Piroxicam is well absorbed following oral administration. Drug plasma concentrations are proportional for 10 mg and 20 mg doses and generally peak within three to five hours after administration. A single 20 mg dose generally produces peak piroxicam plasma levels of 1.5 mcg/mL to 2 mcg/mL, while maximum drug plasma concentrations, after repeated daily administration of 20 mg piroxicam, usually stabilize at 3 mcg/mL to 8 mcg/mL.
With food there is a slight delay in the rate but not the extent of absorption following oral administration. The concomitant administration of antacids (aluminum hydroxide or aluminum hydroxide with magnesium hydroxide) have been shown to have no effect on the plasma levels of orally administered piroxicam.
The apparent volume of distribution of piroxicam is approximately 0.14 L/kg. Ninety nine percent of plasma piroxicam is bound to plasma proteins. Piroxicam is excreted into human milk. The presence in breast milk has been determined during initial and long term conditions (52 days). Piroxicam appeared in breast milk at approximately 1% to 3% of the maternal concentration. No accumulation of piroxicam occurred in milk relative to that in plasma during treatment.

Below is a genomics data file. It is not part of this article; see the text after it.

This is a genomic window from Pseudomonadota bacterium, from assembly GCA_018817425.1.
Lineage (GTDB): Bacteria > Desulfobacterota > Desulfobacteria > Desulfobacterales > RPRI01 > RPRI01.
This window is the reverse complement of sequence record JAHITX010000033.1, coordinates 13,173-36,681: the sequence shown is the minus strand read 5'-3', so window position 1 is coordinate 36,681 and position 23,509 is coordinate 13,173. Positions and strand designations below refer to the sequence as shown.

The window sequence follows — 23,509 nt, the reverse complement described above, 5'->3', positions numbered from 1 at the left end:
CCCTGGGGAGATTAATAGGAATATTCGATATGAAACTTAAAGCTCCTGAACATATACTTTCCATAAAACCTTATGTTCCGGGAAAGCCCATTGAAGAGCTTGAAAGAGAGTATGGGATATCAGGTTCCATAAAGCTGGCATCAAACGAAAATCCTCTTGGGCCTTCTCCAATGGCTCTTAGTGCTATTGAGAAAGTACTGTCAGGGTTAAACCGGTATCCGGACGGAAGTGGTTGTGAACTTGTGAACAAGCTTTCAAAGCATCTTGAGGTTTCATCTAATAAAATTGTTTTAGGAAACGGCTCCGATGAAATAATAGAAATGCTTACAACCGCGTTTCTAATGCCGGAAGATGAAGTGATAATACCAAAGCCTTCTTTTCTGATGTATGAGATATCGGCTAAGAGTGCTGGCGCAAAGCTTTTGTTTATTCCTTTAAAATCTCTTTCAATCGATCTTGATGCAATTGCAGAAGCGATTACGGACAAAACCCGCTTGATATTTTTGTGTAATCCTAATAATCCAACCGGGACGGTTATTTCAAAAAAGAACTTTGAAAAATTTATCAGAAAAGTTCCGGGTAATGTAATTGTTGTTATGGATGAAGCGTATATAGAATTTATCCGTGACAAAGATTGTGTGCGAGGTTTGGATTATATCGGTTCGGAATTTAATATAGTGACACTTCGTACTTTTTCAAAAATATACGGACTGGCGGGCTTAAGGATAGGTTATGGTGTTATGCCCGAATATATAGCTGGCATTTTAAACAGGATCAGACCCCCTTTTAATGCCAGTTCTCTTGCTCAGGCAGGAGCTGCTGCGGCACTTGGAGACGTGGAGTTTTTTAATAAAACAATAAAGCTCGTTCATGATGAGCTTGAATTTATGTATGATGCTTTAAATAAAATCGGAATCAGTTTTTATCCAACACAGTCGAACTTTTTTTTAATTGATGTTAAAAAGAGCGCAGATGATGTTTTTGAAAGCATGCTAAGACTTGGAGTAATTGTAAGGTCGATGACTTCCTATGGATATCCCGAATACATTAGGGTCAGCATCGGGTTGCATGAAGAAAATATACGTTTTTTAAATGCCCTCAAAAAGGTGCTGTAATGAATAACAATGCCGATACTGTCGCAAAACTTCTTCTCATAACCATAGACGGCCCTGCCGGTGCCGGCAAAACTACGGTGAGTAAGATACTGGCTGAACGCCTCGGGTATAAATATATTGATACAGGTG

Metabolism of piroxicam occurs by hydroxylation at the 5 position of the pyridyl side chain and conjugation of this product; by cyclodehydration; and by a sequence of reactions involving hydrolysis of the amide linkage, decarboxylation, ring contraction, and N-demethylation. In vitro studies indicate cytochrome P4502C9 (CYP2C9) as the main enzyme involved in the formation to the 5′-hydroxy-piroxicam, the major metabolite [see Clinical Pharmacology (12.5)] . The biotransformation products of piroxicam metabolism are reported to not have any anti-inflammatory activity.
Higher systemic exposure of piroxicam has been noted in subjects with CYP2C9 polymorphisms compared to normal metabolizer type subjects [see Clinical Pharmacology (12.5)] .
Piroxicam and its biotransformation products are excreted in urine and feces, with about twice as much appearing in the urine as in the feces. Approximately 5% of a piroxicam dose is excreted unchanged. The plasma half-life (t ½ ) for piroxicam is approximately 50 hours.
Piroxicam has not been investigated in pediatric patients.
Pharmacokinetic differences due to race have not been identified.
The effects of hepatic disease on piroxicam pharmacokinetics have not been established. However, a substantial portion of piroxicam elimination occurs by hepatic metabolism. Consequently, patients with hepatic disease may require reduced doses of piroxicam as compared to patients with normal hepatic function.